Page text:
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Title: Strategies for predicting, understanding, and controlling colloidal crystallization
Authors: Reinhart, Wesley F
Advisors: Panagiotopoulos, Athanassios Z
Contributors: Chemical and Biological Engineering Department
Keywords: colloid
machine learning
Subjects: Chemical engineering
Condensed matter physics
Materials Science
Issue Date: 2019
Publisher: Princeton, NJ : Princeton University
Abstract: Colloidal crystals continue to draw attention for their applications in photonics, energy conversion, and biosensing, as well as for their usefulness in elucidating questions in fundamental physics and materials science. However, the wide range of applications for these particles is made possible by the equally wide range of possible self-assembled structures, which may be amorphous or crystalline, close-packed or open, and may include defects with varying morphology and concentration. Experiments, simulations, and theoretical treatments have all shown that this rich phase behavior is enabled by relatively weak interactions between the particles, which leads to small differences in free energy between competing equilibrium and non-equilibrium structures, presenting unique challenges in the fabrication and analysis of the resulting materials. This dissertation explores two complementary topics which both support the goal of engineering advanced materials through directed assembly of colloidal crystals. In the first half of this work, I explore the crystallization of triblock Janus colloids through a variety of simulation methods. I begin by calculating the equilibrium thermodynamic phase diagrams for these particles under a wide variety of conditions, quantifying the driving forces which stabilize each of the competing crystal polymorphs. I next evaluate the crystallization kinetics of several of these solid phases, finding that the different assembly mechanisms of each crystal lattice lead to surprising behaviors. Finally, I demonstrate how a patterned substrate biases the morphology of a crystal film toward large single crystals of a particularly useful polymorph. In the second half, I develop a novel framework for crystal characterization which infers relationships between observed structures automatically rather than relying on pre-programmed templates. I begin by establishing the mathematical basis for this method, showing how my Neighborhood Graph Analysis (NGA) can be used to identify crystal lattices from particle tracking data. Next I extend the framework to binary systems, demonstrating the first-ever automatic characterization of binary superlattices. Finally, I describe a streamlined version of the algorithm which reduces the computational cost by several orders of magnitude, allowing it to be implemented into a fully automated characterization and visualization workflow which is used to investigate a wide variety of crystal lattices.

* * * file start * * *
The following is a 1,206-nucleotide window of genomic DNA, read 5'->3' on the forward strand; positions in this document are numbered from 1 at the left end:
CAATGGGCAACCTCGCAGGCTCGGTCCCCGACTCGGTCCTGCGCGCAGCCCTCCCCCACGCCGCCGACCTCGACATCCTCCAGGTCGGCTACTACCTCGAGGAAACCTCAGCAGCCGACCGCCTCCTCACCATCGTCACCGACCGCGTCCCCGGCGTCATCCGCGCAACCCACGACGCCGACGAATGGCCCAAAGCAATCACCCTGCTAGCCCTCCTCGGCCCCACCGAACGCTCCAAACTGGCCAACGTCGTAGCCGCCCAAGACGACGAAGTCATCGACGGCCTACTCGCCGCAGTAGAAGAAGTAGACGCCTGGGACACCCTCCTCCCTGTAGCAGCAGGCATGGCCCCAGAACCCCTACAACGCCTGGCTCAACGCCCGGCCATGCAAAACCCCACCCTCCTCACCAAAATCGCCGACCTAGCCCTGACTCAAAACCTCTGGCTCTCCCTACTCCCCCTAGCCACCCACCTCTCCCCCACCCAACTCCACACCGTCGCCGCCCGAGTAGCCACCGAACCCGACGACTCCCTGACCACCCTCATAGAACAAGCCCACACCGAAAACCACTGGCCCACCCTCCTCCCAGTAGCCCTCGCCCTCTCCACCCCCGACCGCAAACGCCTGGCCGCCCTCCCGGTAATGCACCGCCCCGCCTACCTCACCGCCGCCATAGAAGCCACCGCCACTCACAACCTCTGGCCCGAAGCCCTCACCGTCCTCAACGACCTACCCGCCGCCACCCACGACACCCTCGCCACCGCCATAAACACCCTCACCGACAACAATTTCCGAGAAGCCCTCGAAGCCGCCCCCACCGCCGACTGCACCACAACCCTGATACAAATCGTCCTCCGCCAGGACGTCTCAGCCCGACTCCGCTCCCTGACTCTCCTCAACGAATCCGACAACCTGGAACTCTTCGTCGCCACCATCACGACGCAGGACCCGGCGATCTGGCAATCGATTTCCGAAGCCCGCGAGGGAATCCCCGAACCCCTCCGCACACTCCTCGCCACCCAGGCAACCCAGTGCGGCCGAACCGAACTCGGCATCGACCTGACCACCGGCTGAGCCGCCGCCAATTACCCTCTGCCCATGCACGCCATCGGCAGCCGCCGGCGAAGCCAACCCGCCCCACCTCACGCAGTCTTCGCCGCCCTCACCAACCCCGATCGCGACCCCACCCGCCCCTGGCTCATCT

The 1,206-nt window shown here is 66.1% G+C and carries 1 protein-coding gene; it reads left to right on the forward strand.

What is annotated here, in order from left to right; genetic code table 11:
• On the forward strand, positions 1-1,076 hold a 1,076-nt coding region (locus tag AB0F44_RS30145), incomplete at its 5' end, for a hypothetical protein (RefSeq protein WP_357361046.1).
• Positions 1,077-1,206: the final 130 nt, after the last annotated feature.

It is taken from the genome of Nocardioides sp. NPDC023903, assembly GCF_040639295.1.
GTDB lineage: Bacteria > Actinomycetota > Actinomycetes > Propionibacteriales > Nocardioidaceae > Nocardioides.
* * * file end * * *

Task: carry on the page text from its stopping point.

Alternate format: The Mudd Manuscript Library retains one bound copy of each dissertation. Search for these copies in the library's main catalog:
Type of Material: Academic dissertations (Ph.D.)
Language: en
Appears in Collections:Chemical and Biological Engineering

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